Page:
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This is my first summer here in Tucson. Holy heat wave it’s hot here! As a person who eats a high raw diet, I am in luck so far because the temps haven’t exceeded 115 degrees, so my insides are still raw. :) This morning we went to the St. Phillips Farmer Market (which is amazing) but at 8:00 a.m. it was already in the high 90’s. Bless the vendors heart for I do not understand how they can stand out there for 4 hours!
Within an hour my inner core was roasting and all I could think of was about my Banana Papaya Pops back home in the freezer! Humans don’t belong in such temperatures. (haha) I have yet to figure out how to find a comfortable medium though. Outside I roast, inside I freeze. At least in all the years I lived in Alaska I was cold outside and cold inside!
Anyway, I am a lover of papaya. My relationship with it though started off a bit rocky. My first introduction to it was back when I was 15 years old. I was given a taste of a very UNripe papaya and it tasted like soap to me. Back then I didn’t really give much thought to the taste differences that can happen between a ripe or unripe fruit. About a year passed by and I thought I would give papaya another try. This time it came from the bulk bin from the store I worked in. It was dried and had been dried in a bucket of sugar, or at least that is what it tasted like.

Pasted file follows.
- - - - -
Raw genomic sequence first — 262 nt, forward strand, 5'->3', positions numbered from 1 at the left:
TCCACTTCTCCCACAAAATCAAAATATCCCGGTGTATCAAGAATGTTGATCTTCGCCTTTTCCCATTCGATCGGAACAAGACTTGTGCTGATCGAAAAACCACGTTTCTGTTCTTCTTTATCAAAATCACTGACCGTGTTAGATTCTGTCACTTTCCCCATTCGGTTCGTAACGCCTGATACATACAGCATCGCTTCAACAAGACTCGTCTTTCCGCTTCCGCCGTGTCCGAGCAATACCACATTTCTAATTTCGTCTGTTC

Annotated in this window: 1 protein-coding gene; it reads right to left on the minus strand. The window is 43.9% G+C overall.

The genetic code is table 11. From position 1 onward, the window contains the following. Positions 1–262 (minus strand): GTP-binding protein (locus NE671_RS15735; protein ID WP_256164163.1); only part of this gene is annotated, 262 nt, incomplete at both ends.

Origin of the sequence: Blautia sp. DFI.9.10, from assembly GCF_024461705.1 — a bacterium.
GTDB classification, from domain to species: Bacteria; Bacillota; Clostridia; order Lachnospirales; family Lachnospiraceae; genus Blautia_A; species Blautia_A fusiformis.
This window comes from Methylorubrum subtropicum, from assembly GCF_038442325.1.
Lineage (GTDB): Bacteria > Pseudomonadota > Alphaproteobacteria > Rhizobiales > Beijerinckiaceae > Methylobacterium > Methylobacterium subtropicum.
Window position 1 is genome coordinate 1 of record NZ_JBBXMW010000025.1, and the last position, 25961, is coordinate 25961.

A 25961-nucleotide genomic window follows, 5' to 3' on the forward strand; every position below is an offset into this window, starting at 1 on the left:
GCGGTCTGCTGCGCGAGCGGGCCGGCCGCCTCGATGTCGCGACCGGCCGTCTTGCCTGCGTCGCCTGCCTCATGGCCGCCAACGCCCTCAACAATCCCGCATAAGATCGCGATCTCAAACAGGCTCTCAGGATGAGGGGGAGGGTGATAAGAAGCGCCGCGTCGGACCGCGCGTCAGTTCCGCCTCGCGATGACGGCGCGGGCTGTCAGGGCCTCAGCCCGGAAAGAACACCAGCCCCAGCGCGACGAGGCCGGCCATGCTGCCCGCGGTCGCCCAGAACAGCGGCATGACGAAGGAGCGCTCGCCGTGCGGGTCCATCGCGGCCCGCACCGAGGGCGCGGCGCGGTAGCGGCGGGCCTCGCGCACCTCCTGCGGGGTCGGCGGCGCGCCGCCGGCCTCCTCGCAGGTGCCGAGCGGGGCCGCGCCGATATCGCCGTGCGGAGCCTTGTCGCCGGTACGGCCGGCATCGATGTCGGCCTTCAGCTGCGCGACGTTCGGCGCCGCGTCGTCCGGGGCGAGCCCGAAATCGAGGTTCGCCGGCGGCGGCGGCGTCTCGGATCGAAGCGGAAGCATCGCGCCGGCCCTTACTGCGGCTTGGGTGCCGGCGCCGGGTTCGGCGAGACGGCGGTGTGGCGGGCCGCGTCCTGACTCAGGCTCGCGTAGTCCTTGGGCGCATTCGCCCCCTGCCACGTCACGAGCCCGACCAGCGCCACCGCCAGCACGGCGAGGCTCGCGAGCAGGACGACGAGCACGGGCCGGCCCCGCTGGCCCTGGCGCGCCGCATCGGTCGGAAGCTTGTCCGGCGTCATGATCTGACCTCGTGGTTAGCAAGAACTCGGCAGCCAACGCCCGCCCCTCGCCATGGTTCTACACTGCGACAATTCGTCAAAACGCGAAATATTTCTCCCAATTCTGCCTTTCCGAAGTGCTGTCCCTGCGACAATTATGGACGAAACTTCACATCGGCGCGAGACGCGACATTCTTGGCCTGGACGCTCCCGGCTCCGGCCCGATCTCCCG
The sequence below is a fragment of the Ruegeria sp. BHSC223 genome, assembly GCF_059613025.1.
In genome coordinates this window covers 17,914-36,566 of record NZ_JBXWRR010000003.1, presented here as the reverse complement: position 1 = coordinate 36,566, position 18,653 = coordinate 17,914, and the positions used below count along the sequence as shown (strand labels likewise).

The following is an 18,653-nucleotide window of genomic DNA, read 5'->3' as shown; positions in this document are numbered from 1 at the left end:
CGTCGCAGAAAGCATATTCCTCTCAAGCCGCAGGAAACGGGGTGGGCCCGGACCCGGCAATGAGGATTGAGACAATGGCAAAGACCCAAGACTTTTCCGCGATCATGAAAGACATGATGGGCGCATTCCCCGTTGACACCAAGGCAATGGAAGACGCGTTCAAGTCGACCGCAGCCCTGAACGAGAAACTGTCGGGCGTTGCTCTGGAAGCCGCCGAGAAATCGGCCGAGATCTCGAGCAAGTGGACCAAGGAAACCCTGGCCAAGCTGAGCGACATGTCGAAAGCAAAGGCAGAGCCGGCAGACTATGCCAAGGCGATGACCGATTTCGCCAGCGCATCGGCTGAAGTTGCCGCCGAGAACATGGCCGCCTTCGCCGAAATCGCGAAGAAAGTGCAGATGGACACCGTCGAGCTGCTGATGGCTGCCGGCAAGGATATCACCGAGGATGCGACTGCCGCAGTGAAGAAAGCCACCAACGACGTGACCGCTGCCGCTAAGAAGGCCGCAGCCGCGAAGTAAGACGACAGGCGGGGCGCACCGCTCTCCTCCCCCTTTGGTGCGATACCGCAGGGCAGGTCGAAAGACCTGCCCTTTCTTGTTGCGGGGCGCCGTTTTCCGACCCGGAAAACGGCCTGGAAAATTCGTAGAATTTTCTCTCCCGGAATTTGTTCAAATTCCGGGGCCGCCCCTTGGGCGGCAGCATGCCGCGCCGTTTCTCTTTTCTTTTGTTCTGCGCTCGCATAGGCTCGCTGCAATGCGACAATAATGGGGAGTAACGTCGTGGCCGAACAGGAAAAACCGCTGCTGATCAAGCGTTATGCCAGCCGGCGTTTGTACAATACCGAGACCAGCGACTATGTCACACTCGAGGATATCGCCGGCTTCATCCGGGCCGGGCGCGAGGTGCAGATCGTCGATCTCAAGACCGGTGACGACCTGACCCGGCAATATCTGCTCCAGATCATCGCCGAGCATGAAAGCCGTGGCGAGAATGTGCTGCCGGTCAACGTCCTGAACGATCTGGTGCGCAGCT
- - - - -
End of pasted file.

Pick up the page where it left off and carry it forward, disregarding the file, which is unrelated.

So needless to say, I never gave papaya much thought until a few years back. Once I learned to eat it ripe, I was introduced to a whole new world of flavor! I really enjoy it just cut up but I also love how it transforms my morning smoothies into something creamy. Let’s not forget to mention how darn good it is for you! Papaya is high in digestive enzymes.
If you are new to papayas and wonder what they taste like…(when ripe) the orange flesh is deliciously sweet with musky undertones and a soft, butter-like consistency. You don’t want to eat the peel. After cutting one open DON’T throw away the seeds!
Papaya seeds are used in many recipes and have several health benefits. They have a peppery taste and can be ground up and used as a substitute for black pepper. As an example you can blend papaya seeds into a dressing for a peppery flavor. The seeds can also be eaten by themselves, sprinkled on salads, or added to smoothies.
Info by WHFoods